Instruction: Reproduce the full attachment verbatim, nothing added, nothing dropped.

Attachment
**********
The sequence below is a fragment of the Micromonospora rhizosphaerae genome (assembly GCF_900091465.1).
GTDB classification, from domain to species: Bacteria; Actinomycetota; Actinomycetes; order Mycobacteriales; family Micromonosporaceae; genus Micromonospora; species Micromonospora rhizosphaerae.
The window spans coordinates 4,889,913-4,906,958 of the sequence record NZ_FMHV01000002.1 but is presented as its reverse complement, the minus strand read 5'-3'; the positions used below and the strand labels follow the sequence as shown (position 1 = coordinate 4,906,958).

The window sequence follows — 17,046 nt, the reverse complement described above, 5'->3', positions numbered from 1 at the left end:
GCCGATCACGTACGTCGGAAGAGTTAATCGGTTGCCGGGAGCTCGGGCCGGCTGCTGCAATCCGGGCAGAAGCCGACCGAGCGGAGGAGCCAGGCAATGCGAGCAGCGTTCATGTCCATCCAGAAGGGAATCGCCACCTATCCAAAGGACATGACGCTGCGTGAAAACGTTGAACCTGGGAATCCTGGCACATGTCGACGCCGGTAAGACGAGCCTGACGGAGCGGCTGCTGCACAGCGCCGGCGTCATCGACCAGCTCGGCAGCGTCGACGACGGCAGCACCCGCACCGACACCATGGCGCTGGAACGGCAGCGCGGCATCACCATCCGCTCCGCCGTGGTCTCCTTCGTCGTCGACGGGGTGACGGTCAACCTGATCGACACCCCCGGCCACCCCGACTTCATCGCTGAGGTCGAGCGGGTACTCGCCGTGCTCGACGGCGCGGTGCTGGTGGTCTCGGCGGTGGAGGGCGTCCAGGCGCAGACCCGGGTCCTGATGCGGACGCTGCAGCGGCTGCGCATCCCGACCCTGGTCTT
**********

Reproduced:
The sequence below is a fragment of the Micromonospora rhizosphaerae genome (assembly GCF_900091465.1).
GTDB classification, from domain to species: Bacteria; Actinomycetota; Actinomycetes; order Mycobacteriales; family Micromonosporaceae; genus Micromonospora; species Micromonospora rhizosphaerae.
The window spans coordinates 4,889,913-4,906,958 of the sequence record NZ_FMHV01000002.1 but is presented as its reverse complement, the minus strand read 5'-3'; the positions used below and the strand labels follow the sequence as shown (position 1 = coordinate 4,906,958).

The window sequence follows — 17,046 nt, the reverse complement described above, 5'->3', positions numbered from 1 at the left end:
GCCGATCACGTACGTCGGAAGAGTTAATCGGTTGCCGGGAGCTCGGGCCGGCTGCTGCAATCCGGGCAGAAGCCGACCGAGCGGAGGAGCCAGGCAATGCGAGCAGCGTTCATGTCCATCCAGAAGGGAATCGCCACCTATCCAAAGGACATGACGCTGCGTGAAAACGTTGAACCTGGGAATCCTGGCACATGTCGACGCCGGTAAGACGAGCCTGACGGAGCGGCTGCTGCACAGCGCCGGCGTCATCGACCAGCTCGGCAGCGTCGACGACGGCAGCACCCGCACCGACACCATGGCGCTGGAACGGCAGCGCGGCATCACCATCCGCTCCGCCGTGGTCTCCTTCGTCGTCGACGGGGTGACGGTCAACCTGATCGACACCCCCGGCCACCCCGACTTCATCGCTGAGGTCGAGCGGGTACTCGCCGTGCTCGACGGCGCGGTGCTGGTGGTCTCGGCGGTGGAGGGCGTCCAGGCGCAGACCCGGGTCCTGATGCGGACGCTGCAGCGGCTGCGCATCCCGACCCTGGTCTT